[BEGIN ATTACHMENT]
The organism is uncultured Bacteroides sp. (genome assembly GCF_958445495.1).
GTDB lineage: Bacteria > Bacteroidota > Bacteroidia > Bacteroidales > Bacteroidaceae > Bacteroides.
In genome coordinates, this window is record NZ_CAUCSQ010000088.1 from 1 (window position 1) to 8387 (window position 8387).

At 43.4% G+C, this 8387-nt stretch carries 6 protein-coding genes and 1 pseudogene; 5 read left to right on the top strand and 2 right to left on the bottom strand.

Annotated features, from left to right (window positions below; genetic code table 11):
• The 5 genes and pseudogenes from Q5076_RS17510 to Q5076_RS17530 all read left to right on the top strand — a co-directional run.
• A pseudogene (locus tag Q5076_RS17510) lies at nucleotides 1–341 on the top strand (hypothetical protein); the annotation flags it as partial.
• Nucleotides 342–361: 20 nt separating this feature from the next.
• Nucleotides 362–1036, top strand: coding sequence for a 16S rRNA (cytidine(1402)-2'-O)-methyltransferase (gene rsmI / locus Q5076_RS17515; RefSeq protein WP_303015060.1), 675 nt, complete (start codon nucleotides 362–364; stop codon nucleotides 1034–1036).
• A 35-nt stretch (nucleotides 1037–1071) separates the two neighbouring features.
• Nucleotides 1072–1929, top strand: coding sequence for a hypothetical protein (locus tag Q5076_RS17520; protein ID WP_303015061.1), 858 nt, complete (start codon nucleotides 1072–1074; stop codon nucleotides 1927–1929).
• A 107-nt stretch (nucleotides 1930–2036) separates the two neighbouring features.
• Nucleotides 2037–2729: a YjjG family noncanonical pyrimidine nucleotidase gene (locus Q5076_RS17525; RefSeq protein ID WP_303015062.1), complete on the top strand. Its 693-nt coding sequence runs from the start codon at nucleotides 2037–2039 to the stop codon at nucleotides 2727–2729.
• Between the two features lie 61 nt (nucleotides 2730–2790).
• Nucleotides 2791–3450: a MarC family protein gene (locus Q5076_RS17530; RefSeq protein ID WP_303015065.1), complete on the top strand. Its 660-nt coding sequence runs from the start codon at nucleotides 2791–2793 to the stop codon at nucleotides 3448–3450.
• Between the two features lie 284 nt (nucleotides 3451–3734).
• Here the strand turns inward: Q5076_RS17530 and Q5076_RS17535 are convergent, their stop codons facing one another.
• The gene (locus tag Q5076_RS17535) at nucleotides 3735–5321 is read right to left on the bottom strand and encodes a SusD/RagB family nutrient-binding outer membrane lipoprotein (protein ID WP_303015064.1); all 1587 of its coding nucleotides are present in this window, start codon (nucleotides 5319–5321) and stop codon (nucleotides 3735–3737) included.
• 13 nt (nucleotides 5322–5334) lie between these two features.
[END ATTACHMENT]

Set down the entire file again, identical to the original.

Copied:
The organism is uncultured Bacteroides sp. (genome assembly GCF_958445495.1).
GTDB lineage: Bacteria > Bacteroidota > Bacteroidia > Bacteroidales > Bacteroidaceae > Bacteroides.
In genome coordinates, this window is record NZ_CAUCSQ010000088.1 from 1 (window position 1) to 8387 (window position 8387).

At 43.4% G+C, this 8387-nt stretch carries 6 protein-coding genes and 1 pseudogene; 5 read left to right on the top strand and 2 right to left on the bottom strand.

Annotated features, from left to right (window positions below; genetic code table 11):
• The 5 genes and pseudogenes from Q5076_RS17510 to Q5076_RS17530 all read left to right on the top strand — a co-directional run.
• A pseudogene (locus tag Q5076_RS17510) lies at nucleotides 1–341 on the top strand (hypothetical protein); the annotation flags it as partial.
• Nucleotides 342–361: 20 nt separating this feature from the next.
• Nucleotides 362–1036, top strand: coding sequence for a 16S rRNA (cytidine(1402)-2'-O)-methyltransferase (gene rsmI / locus Q5076_RS17515; RefSeq protein WP_303015060.1), 675 nt, complete (start codon nucleotides 362–364; stop codon nucleotides 1034–1036).
• A 35-nt stretch (nucleotides 1037–1071) separates the two neighbouring features.
• Nucleotides 1072–1929, top strand: coding sequence for a hypothetical protein (locus tag Q5076_RS17520; protein ID WP_303015061.1), 858 nt, complete (start codon nucleotides 1072–1074; stop codon nucleotides 1927–1929).
• A 107-nt stretch (nucleotides 1930–2036) separates the two neighbouring features.
• Nucleotides 2037–2729: a YjjG family noncanonical pyrimidine nucleotidase gene (locus Q5076_RS17525; RefSeq protein ID WP_303015062.1), complete on the top strand. Its 693-nt coding sequence runs from the start codon at nucleotides 2037–2039 to the stop codon at nucleotides 2727–2729.
• Between the two features lie 61 nt (nucleotides 2730–2790).
• Nucleotides 2791–3450: a MarC family protein gene (locus Q5076_RS17530; RefSeq protein ID WP_303015065.1), complete on the top strand. Its 660-nt coding sequence runs from the start codon at nucleotides 2791–2793 to the stop codon at nucleotides 3448–3450.
• Between the two features lie 284 nt (nucleotides 3451–3734).
• Here the strand turns inward: Q5076_RS17530 and Q5076_RS17535 are convergent, their stop codons facing one another.
• The gene (locus tag Q5076_RS17535) at nucleotides 3735–5321 is read right to left on the bottom strand and encodes a SusD/RagB family nutrient-binding outer membrane lipoprotein (protein ID WP_303015064.1); all 1587 of its coding nucleotides are present in this window, start codon (nucleotides 5319–5321) and stop codon (nucleotides 3735–3737) included.
• 13 nt (nucleotides 5322–5334) lie between these two features.